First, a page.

Stem cell journal club: dishing on Nature paper on making iPS cells inside mice

in vivo iPS cellsWhat if you could reprogram cells inside of an organism to a different fate?

We can, right?

But when most of us think about making induced pluripotent stem (iPS) cells, we imagine it all happening in a little plastic dish in our labs or in our colleague’s labs, not in an actual organism.

A cancer research team at the Spanish National Cancer Research Center took a very different approach reported in a hefty Nature article. They made iPS cells inside of a living mouse.

They call these “in vivo iPS cells”.

A novel, cool aspect to the article is that the authors present evidence that the in vivo iPS cells are not just pluripotent, but also possess totipotency where they could make extraembryonic tissues too. That is a fascinating development.

The piece, Abad, et al., is definitely intriguing, but there are some significant caveats as well, particularly as it relates (or not) to clinical relevance for regenerative medicine.

The group, led by PI Manuel Serrano, used a dox-inducible system in mice (aka “reprogrammable mice”) to turn on expression of reprogramming factors. They used the classical Yamanaka 4-factor set: Oct4, Sox2, Klf4, and c-Myc.

Switching the 4 factors on had dramatic effects in mice. Too much of the factors (either in quantity or time) wiped the mice out. They all died. There were massive numbers of teratoma tumors.

The researchers found somewhat of a sweet spot where the mice survived to the extent that they could be studied.

Most of the tumors inside the mice appear to be bona fide teratomas indicating that somatic cells in the mice were reprogrammed to a pluripotent state.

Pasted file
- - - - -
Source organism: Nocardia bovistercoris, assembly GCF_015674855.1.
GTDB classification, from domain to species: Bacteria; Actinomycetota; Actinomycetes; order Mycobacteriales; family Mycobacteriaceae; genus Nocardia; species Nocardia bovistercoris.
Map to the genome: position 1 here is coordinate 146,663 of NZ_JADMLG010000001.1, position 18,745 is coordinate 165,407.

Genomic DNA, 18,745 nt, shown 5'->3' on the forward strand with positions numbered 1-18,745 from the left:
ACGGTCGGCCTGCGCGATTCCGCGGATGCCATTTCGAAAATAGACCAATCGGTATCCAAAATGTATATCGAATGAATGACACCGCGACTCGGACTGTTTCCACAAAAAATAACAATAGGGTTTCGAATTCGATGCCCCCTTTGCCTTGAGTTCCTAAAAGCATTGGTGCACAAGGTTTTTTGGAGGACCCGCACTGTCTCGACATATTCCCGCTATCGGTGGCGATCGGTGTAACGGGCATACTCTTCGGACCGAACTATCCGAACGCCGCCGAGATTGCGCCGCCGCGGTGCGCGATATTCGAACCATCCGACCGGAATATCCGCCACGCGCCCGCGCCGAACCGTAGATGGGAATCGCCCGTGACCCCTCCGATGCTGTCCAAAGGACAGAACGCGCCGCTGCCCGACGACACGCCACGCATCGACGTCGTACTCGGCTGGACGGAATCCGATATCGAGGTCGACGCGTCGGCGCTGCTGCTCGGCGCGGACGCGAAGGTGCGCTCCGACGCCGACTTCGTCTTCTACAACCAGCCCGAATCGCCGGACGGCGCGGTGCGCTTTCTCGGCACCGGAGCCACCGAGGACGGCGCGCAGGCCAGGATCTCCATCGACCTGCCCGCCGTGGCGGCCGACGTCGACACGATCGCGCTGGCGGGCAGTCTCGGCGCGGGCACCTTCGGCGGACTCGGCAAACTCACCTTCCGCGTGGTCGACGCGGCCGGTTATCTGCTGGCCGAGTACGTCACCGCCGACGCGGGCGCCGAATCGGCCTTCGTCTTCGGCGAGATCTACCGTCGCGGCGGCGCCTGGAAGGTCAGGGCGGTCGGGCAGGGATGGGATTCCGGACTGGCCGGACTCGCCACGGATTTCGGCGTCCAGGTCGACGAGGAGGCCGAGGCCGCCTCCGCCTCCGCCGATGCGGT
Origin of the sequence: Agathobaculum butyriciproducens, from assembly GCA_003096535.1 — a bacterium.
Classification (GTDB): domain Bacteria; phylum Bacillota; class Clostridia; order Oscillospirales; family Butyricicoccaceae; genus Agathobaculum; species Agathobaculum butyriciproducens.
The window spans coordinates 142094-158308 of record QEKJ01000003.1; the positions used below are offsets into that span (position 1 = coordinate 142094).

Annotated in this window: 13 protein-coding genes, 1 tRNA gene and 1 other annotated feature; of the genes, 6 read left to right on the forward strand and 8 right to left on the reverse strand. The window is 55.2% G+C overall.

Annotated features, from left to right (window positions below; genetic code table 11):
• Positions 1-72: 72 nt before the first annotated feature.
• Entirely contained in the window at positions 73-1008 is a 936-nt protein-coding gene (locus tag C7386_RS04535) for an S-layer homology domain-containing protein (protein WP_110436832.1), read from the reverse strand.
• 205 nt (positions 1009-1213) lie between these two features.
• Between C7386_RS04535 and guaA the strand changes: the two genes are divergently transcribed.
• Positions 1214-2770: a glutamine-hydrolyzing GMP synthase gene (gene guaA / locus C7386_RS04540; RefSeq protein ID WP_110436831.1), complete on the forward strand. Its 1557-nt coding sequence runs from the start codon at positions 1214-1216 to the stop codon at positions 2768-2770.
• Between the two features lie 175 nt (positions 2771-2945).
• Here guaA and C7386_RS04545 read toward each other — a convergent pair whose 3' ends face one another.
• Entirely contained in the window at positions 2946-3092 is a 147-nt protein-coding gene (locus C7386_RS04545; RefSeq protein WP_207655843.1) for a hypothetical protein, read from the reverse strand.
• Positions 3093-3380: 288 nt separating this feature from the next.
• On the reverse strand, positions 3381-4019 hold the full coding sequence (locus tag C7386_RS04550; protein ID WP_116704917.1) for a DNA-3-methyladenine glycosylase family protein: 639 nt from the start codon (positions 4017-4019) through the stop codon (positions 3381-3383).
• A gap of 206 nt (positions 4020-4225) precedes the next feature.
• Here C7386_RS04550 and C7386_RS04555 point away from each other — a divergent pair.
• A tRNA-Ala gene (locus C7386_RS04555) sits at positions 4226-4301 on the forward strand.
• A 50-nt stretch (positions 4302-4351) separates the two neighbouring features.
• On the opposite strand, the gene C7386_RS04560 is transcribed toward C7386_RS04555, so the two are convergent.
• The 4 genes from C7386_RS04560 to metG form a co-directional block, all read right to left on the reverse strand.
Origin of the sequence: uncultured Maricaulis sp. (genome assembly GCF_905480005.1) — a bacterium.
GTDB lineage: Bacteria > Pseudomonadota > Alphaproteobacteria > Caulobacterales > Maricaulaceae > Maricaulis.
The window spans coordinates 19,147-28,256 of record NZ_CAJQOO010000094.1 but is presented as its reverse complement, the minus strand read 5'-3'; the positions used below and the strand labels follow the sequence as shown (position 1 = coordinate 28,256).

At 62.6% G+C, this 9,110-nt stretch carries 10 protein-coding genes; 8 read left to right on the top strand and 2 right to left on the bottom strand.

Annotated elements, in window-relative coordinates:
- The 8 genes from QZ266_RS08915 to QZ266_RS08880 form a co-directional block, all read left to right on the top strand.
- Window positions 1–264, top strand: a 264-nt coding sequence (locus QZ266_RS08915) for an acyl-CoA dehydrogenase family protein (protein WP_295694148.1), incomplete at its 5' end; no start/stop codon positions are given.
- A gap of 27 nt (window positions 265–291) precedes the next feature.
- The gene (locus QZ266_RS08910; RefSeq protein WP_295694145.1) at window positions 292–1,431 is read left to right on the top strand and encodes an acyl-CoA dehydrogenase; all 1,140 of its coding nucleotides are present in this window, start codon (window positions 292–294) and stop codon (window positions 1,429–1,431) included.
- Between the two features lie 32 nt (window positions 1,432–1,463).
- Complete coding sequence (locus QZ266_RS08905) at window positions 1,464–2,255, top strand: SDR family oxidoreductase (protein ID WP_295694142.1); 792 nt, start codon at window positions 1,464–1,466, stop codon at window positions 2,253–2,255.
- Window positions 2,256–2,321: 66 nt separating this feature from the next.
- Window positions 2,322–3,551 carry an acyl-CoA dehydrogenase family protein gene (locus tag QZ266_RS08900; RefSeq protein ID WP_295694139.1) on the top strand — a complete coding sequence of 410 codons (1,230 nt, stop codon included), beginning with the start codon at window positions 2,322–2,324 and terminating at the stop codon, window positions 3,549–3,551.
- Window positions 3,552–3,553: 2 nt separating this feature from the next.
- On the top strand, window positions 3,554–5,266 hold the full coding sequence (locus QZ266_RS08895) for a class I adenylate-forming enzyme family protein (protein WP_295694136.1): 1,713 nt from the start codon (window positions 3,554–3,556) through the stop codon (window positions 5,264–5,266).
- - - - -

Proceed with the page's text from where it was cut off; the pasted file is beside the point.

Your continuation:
Interestingly, the spatial presence of teratoma was not random but was highest in abdominal organs and fatty tissue (see Fig. 1g above). This suggests differential sensitivity to reprogramming. That’s thought provoking. I wonder why some organs did not reprogram significantly? It is also notable that some organs only had mature teratoma.

It’s also worth noting that many of the teratomas were immature, a type that is far more dangerous. This also raises one of caveat about the paper: malignancy.

While they report on some non-teratoma tumors in Extended Data Figure 4, the authors make no mention of malignant teratocarcinoma so I wonder how they could be sure that the immature teratoma-like tumors they observed were indeed “teratoma” with immature components versus the far more ominous teratocarcinoma? I see no data to resolve this issue and would have liked to know more.

If indeed reprogramming produces, as one would expect, significant numbers of both malignant and benign tumors, then that reduces the clinical relevance of this paper in humans. Massive numbers of benign teratomas are clearly fatal in it of themselves and if you throw in some malignant cells in the picture too, then you have a pretty scary clinical picture.